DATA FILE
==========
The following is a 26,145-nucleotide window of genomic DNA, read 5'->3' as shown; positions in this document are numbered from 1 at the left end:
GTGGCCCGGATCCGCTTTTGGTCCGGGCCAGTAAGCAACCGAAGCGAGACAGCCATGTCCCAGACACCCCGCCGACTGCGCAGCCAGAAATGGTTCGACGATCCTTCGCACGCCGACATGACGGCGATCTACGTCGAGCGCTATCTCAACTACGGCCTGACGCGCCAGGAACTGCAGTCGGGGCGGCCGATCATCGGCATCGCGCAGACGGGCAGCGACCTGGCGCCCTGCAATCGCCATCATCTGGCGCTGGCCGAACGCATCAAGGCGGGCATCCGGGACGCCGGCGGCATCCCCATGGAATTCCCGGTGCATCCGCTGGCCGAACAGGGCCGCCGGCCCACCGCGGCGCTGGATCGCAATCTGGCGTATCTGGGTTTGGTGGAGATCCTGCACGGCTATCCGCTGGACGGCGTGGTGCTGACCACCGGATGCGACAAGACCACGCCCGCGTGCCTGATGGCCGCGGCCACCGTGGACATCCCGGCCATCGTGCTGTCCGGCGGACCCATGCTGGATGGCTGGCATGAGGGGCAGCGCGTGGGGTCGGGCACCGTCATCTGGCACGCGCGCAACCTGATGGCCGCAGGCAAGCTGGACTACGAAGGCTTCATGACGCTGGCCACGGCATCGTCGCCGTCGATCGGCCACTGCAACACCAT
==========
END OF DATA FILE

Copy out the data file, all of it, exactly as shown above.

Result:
The following is a 26,145-nucleotide window of genomic DNA, read 5'->3' as shown; positions in this document are numbered from 1 at the left end:
GTGGCCCGGATCCGCTTTTGGTCCGGGCCAGTAAGCAACCGAAGCGAGACAGCCATGTCCCAGACACCCCGCCGACTGCGCAGCCAGAAATGGTTCGACGATCCTTCGCACGCCGACATGACGGCGATCTACGTCGAGCGCTATCTCAACTACGGCCTGACGCGCCAGGAACTGCAGTCGGGGCGGCCGATCATCGGCATCGCGCAGACGGGCAGCGACCTGGCGCCCTGCAATCGCCATCATCTGGCGCTGGCCGAACGCATCAAGGCGGGCATCCGGGACGCCGGCGGCATCCCCATGGAATTCCCGGTGCATCCGCTGGCCGAACAGGGCCGCCGGCCCACCGCGGCGCTGGATCGCAATCTGGCGTATCTGGGTTTGGTGGAGATCCTGCACGGCTATCCGCTGGACGGCGTGGTGCTGACCACCGGATGCGACAAGACCACGCCCGCGTGCCTGATGGCCGCGGCCACCGTGGACATCCCGGCCATCGTGCTGTCCGGCGGACCCATGCTGGATGGCTGGCATGAGGGGCAGCGCGTGGGGTCGGGCACCGTCATCTGGCACGCGCGCAACCTGATGGCCGCAGGCAAGCTGGACTACGAAGGCTTCATGACGCTGGCCACGGCATCGTCGCCGTCGATCGGCCACTGCAACACCAT